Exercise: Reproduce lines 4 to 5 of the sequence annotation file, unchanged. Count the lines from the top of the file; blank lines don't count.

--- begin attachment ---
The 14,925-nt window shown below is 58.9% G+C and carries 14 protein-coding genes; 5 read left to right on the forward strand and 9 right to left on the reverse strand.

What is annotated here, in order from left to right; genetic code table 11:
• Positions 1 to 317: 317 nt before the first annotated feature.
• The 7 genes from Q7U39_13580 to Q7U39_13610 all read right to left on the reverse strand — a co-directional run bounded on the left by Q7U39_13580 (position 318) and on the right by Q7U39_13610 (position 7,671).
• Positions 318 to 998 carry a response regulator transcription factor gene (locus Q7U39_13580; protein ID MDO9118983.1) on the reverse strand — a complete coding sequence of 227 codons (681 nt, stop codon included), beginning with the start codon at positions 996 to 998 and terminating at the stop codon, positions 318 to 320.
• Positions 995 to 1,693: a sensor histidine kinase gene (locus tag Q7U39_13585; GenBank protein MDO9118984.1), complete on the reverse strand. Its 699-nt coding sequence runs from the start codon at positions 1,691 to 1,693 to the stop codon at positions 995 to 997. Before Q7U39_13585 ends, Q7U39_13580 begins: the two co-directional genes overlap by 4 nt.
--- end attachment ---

• The 7 genes from Q7U39_13580 to Q7U39_13610 all read right to left on the reverse strand — a co-directional run bounded on the left by Q7U39_13580 (position 318) and on the right by Q7U39_13610 (position 7,671).
• Positions 318 to 998 carry a response regulator transcription factor gene (locus Q7U39_13580; protein ID MDO9118983.1) on the reverse strand — a complete coding sequence of 227 codons (681 nt, stop codon included), beginning with the start codon at positions 996 to 998 and terminating at the stop codon, positions 318 to 320.